Archive for the ‘Beneficial Insects’ Category

Hard Working Perennials For Your Late Summer Garden

Add several fall-flowering perennials to your garden that will add late season color and pizzazz . These are reliable tough perennials, and beneficial pollinators love them.  Visit garden centers in August to make your purchases. However, for these great plants to return next year and subsequent years, plants need to get their root systems established. […]

50+ Flowering Pollen/Nectar Plants For Bumblebees

Here are three key points in planning your pollination garden. To attract U.S. native bumblebees: First, add both early(*), mid-summer, and late(**) flowers in the mix for a three seasons long garden. Second, mass together many of the same kinds of flowers, not just one or two plants, so that bees will spot them easier and to visit the planting frequently. […]

Unique Life Cycle Of Bumble Bees

  Bumble bees (Bombus spp.) are highly beneficial insects that pollinate native wildflowers, fruits, vegetables, and many agricultural crops. They’re large robust insects with an easily identifiable black and yellow hairy abdomen. Hundreds of branched hairs pick up and transfer pollen from flowers. About 50 species of bumble bees inhabit North America. They share some common traits […]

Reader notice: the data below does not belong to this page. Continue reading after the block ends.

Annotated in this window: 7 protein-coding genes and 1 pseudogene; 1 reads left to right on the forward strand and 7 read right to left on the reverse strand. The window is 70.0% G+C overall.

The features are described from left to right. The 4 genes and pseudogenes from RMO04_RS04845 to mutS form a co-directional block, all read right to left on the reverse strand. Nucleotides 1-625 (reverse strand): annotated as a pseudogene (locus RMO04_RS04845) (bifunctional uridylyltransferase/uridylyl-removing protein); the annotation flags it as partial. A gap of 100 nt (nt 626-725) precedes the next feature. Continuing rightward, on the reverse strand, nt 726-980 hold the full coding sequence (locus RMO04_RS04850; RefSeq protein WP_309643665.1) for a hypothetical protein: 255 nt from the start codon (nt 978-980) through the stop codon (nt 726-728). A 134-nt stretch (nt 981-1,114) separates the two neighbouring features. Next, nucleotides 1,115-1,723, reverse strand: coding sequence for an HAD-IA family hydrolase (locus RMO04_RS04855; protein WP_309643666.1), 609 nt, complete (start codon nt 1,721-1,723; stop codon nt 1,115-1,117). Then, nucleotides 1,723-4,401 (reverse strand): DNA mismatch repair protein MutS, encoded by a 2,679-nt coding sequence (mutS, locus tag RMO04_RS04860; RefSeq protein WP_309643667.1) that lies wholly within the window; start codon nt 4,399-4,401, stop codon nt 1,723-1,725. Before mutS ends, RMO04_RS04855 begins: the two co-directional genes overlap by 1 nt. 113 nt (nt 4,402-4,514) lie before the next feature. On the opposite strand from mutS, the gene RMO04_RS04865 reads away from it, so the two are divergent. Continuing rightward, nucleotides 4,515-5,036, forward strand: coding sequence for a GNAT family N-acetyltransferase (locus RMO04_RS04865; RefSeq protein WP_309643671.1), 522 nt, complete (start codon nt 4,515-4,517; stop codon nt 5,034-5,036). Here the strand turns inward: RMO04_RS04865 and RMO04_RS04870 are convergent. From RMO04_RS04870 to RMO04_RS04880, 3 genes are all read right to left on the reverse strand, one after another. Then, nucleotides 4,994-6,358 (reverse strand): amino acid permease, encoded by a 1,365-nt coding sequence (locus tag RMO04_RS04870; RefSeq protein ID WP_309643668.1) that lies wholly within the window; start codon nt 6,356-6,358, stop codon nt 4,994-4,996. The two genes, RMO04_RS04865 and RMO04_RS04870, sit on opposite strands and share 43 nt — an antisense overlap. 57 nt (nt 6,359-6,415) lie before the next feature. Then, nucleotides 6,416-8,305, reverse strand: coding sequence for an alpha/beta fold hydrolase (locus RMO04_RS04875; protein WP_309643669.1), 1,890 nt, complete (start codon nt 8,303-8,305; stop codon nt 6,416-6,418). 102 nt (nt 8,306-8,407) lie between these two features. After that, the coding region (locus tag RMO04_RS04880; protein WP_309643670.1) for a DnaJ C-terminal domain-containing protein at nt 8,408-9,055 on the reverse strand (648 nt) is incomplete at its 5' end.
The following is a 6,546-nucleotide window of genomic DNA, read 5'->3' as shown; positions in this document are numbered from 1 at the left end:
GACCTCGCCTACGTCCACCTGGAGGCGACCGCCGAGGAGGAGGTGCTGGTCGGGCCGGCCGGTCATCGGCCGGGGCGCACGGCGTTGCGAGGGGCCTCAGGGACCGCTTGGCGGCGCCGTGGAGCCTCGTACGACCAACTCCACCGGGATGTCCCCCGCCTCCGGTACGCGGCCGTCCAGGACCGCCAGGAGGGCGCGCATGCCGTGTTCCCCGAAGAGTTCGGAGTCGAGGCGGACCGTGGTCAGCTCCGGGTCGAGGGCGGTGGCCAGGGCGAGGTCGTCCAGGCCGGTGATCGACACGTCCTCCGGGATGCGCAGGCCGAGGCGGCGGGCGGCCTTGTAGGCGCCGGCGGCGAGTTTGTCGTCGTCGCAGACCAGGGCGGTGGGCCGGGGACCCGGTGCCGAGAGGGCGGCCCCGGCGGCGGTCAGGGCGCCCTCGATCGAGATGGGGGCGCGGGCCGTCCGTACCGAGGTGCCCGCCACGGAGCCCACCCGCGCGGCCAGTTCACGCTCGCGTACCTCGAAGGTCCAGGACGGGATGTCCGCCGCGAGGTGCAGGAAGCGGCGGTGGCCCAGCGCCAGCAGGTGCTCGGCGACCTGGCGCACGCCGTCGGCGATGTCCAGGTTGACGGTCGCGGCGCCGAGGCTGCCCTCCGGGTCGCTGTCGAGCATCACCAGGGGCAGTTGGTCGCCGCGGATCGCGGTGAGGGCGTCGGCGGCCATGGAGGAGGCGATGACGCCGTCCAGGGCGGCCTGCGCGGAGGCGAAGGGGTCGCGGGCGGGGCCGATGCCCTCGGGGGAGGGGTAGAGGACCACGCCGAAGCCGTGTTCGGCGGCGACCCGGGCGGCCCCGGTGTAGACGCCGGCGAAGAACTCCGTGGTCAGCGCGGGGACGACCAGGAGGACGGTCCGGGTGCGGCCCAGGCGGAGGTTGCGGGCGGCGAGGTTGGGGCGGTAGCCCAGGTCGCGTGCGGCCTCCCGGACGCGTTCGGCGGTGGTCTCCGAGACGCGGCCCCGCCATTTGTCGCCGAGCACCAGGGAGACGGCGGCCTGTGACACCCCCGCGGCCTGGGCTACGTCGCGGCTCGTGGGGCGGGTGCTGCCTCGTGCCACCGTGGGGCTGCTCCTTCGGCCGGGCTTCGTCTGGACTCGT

Beware! Yellow Jackets

  Most humans fear and hate yellow jackets. They are actually wasps and important predators of several harmful insects. They’re easily identified by their distinctive markings along their abdomen. They tend to dart about rapidly, in a side-to-side flight pattern. Female yellow jackets are the ones capable of stinging. Wasps (Vespula spp.) are not bees; they’re brightly colored […]

Delightful Dragonflies And Damselflies

                Watch them flitter… Dragonflies and damselflies, also called “darning needles” and “dining needles”, are common spring/summer inhabitants in many U.S. gardens, particularly around water gardens, streams and other water features, where they reproduce. Adults lay eggs on the plants around the water’s edge; the nymphs hatch from the […]